Construction workers indicate high rates of drug and alcohol abuse, which is intrinsically linked to greater job safety risks. Certainly, childhood trauma and other factors influence these figures, but there are construction-specific issues that exacerbate drug and alcohol use. A study on Suicide Risk and Mental Disorders by Louise Brådvik showed that, generally speaking, 90 percent of people who die by suicide typically have a pre-existing mental health condition, but that doesn’t mean that the conditions in the construction industry have no role to play.

Chronic pain and high rates of musculoskeletal disorders caused by workplace injuries or repetitive strain injuries from doing the same work for years are among the leading causes of addiction in the construction industry. Many workers are prescribed drugs to help with pain and it often results in dependency. Construction is ranked first in pain reliever abuse, marijuana use, and heroin use of all industries and a study conducted by the Ontario government looking at opioid deaths by profession between 2017 and 2018 found that 31 percent were construction workers.

These staggering figures are why more is being done to overcome stigmas surrounding mental health, to encourage more people to report the need for support while ensuring the provision of support is available when needed.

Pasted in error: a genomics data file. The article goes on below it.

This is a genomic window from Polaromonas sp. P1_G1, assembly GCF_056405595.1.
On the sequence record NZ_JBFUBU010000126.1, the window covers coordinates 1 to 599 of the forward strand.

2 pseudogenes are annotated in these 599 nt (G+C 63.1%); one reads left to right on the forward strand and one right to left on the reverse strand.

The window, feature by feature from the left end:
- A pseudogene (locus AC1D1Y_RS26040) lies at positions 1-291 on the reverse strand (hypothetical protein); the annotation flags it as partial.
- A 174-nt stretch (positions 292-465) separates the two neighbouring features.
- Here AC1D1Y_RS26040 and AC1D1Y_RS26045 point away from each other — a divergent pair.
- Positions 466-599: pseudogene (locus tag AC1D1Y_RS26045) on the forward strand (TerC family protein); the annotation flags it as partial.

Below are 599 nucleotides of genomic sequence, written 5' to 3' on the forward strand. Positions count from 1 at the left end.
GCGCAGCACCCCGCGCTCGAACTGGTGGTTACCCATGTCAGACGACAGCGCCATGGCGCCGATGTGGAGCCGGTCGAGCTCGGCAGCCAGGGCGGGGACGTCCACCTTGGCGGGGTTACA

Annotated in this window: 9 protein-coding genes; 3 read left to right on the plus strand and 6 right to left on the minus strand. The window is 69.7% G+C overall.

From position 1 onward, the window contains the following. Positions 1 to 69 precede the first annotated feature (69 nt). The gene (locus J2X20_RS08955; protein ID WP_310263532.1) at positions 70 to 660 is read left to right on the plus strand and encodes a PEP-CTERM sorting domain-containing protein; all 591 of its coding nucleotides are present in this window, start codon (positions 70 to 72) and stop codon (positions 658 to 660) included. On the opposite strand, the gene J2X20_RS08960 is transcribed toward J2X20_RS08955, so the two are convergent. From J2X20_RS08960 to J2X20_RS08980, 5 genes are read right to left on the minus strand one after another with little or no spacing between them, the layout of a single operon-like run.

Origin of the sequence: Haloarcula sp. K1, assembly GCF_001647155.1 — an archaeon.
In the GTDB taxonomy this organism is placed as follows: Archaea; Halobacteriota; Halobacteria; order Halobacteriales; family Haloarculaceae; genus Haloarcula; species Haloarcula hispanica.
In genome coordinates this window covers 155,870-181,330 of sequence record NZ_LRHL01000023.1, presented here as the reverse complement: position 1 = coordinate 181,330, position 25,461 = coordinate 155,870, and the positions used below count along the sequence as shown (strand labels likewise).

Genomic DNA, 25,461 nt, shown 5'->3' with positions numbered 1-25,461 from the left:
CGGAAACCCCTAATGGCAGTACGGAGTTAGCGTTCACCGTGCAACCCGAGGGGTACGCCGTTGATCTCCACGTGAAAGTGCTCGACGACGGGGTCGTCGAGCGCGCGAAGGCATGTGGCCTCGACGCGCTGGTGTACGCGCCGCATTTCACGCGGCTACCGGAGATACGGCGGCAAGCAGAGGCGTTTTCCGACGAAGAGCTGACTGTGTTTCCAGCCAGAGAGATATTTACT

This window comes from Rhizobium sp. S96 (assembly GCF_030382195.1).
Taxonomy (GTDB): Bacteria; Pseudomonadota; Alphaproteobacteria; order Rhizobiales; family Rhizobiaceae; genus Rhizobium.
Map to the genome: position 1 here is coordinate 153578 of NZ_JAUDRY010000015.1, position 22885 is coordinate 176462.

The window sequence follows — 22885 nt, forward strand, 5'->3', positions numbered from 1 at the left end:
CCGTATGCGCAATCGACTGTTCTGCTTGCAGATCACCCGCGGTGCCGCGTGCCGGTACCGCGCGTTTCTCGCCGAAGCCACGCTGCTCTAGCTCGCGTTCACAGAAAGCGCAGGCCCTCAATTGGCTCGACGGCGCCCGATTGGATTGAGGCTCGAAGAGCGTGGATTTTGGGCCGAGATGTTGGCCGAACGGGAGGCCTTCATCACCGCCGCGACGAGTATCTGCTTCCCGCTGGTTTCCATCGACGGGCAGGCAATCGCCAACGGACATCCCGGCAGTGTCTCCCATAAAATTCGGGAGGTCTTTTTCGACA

How to improve mental health outcomes in construction
When it comes to mental health in the workplace, employers have a duty of care to offer benefits and support to workers and luckily, most organizations see the value in investing in improving mental health outcomes.

One of the barriers to accessing mental health resources and support is a failure to report. A 2021 study by the American Psychiatric Association Foundation’s Center for Workplace Mental Health revealed that only 17 percent of workers feel comfortable openly discussing their mental health struggles with a supervisor and the figure grows by only one percent when it comes to speaking to a co-worker.

From organization-wide campaigns to improved employee assistance programs (EAPs) and targeted toolbox talks for workers on site, there are many ways to meet workers where they are to ensure that their mental health and well-being is prioritized alongside their physical safety.

Other strategies that can be employed include:
Early intervention. Be sure to watch for indicators of dysfunction. Warning signs could be grievances, injury claims, EAP utilization, staff turnover, loss of productivity and problem-solving ability, an increase in conflicts, more near hits, incidents, or injuries, and lateness or absenteeism.

Combat the stigma. One of the most vital changes employers must make to address mental health outcomes in construction is to eliminate the stigma that comes with seeking help for mental health challenges. An effective way to do that is to change the culture that prevents workers from coming forward to seek resources and support. In a culture that has been historically viewed as hypermasculine, it may require the shedding of this image in favour of a more empathetic and compassionate approach.